At Future of Web Design this week, Aarron Walter has been talking a lot about Sketchboarding. This is a process that Adaptive Path pioneered. In this post I’ll quickly explain the idea and how it will help you.
Adaptive Path’s definition of Sketchboarding: “The sketchboard is a low-fi technique that makes it possible for designers to explore and evaluate a range of interaction concepts while involving both business and technology partners. Unlike the process that results from wireframe-based design, the sketchboard quickly performs iterations on many possible solutions and then singles out the best user experience to document and build upon.”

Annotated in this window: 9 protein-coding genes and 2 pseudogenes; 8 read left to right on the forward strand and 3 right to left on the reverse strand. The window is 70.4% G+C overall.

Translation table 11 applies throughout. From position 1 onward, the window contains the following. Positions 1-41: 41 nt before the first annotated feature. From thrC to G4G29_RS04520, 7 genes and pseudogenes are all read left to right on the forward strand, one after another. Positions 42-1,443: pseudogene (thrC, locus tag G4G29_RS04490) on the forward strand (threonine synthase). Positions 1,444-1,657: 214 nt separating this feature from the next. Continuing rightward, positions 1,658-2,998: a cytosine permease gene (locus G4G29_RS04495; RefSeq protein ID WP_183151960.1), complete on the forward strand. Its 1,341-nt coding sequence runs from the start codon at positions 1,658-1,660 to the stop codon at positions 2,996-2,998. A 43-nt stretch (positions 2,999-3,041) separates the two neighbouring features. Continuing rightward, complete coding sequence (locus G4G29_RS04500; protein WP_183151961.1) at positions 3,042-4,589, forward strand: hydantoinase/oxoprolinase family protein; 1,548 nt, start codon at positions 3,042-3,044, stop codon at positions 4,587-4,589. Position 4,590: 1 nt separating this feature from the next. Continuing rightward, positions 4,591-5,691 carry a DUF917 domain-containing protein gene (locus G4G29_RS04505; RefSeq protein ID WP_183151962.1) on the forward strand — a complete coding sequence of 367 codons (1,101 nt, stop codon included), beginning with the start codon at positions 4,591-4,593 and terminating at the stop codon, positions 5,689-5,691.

Sketchboarding allows you to think through larger UX concepts before committing to wireframes. This is important because it allows you to nail down what’s really important in your app before proceeding to the user interface.
How to get started
- Get out a big sheet of paper (2-3 meters) and stick it to the wall
- Use sticky notes to divide the sketchboard into broad topics like Design/User Personas or steps that your users will take (signup, log in, edit details, close account, etc).
- Use paper or the UX Sketchbook to start roughing out ideas or thoughts
- Stick them to the board
- Move things around
The best thing about Sketchboarding is that you can take it off the wall and carry it to another room or location. This means that you can formulate your ideas and then bring the sketchboard to your manager or client. It’s a mobile blackboard.
This short video will help explain the idea visually …
How are you all using Sketchboarding (or similar concepts) to explore the UX in your projects?
[Thanks for the photo b0xman]